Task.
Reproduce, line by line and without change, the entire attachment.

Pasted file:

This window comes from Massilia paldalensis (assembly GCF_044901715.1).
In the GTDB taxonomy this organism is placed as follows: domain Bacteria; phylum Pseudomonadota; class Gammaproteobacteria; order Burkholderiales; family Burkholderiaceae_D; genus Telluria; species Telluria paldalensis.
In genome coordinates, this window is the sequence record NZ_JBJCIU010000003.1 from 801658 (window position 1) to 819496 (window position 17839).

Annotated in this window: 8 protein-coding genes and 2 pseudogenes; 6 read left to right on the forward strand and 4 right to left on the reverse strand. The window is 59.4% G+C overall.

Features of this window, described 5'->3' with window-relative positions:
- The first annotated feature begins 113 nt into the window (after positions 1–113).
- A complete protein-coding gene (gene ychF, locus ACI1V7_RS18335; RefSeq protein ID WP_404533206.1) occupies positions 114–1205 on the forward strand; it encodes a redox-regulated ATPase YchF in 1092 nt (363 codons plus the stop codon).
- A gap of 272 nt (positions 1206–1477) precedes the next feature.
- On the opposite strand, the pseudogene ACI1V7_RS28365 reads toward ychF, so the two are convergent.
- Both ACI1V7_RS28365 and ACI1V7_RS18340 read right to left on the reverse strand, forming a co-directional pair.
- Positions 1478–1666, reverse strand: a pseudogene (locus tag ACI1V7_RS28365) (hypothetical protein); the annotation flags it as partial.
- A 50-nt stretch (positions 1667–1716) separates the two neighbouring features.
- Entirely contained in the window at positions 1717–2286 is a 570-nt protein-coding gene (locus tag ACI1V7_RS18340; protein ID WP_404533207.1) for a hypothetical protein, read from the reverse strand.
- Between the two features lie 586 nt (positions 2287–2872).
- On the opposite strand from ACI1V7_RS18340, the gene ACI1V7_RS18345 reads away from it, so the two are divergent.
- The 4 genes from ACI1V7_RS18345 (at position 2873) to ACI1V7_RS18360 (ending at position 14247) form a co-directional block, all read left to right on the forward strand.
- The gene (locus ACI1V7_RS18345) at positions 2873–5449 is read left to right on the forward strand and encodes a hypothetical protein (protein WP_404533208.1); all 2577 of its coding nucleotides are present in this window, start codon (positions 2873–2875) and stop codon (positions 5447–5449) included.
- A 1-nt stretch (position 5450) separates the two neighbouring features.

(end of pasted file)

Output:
This window comes from Massilia paldalensis (assembly GCF_044901715.1).
In the GTDB taxonomy this organism is placed as follows: domain Bacteria; phylum Pseudomonadota; class Gammaproteobacteria; order Burkholderiales; family Burkholderiaceae_D; genus Telluria; species Telluria paldalensis.
In genome coordinates, this window is the sequence record NZ_JBJCIU010000003.1 from 801658 (window position 1) to 819496 (window position 17839).

Annotated in this window: 8 protein-coding genes and 2 pseudogenes; 6 read left to right on the forward strand and 4 right to left on the reverse strand. The window is 59.4% G+C overall.

Features of this window, described 5'->3' with window-relative positions:
- The first annotated feature begins 113 nt into the window (after positions 1–113).
- A complete protein-coding gene (gene ychF, locus ACI1V7_RS18335; RefSeq protein ID WP_404533206.1) occupies positions 114–1205 on the forward strand; it encodes a redox-regulated ATPase YchF in 1092 nt (363 codons plus the stop codon).
- A gap of 272 nt (positions 1206–1477) precedes the next feature.
- On the opposite strand, the pseudogene ACI1V7_RS28365 reads toward ychF, so the two are convergent.
- Both ACI1V7_RS28365 and ACI1V7_RS18340 read right to left on the reverse strand, forming a co-directional pair.
- Positions 1478–1666, reverse strand: a pseudogene (locus tag ACI1V7_RS28365) (hypothetical protein); the annotation flags it as partial.
- A 50-nt stretch (positions 1667–1716) separates the two neighbouring features.
- Entirely contained in the window at positions 1717–2286 is a 570-nt protein-coding gene (locus tag ACI1V7_RS18340; protein ID WP_404533207.1) for a hypothetical protein, read from the reverse strand.
- Between the two features lie 586 nt (positions 2287–2872).
- On the opposite strand from ACI1V7_RS18340, the gene ACI1V7_RS18345 reads away from it, so the two are divergent.
- The 4 genes from ACI1V7_RS18345 (at position 2873) to ACI1V7_RS18360 (ending at position 14247) form a co-directional block, all read left to right on the forward strand.
- The gene (locus ACI1V7_RS18345) at positions 2873–5449 is read left to right on the forward strand and encodes a hypothetical protein (protein WP_404533208.1); all 2577 of its coding nucleotides are present in this window, start codon (positions 2873–2875) and stop codon (positions 5447–5449) included.
- A 1-nt stretch (position 5450) separates the two neighbouring features.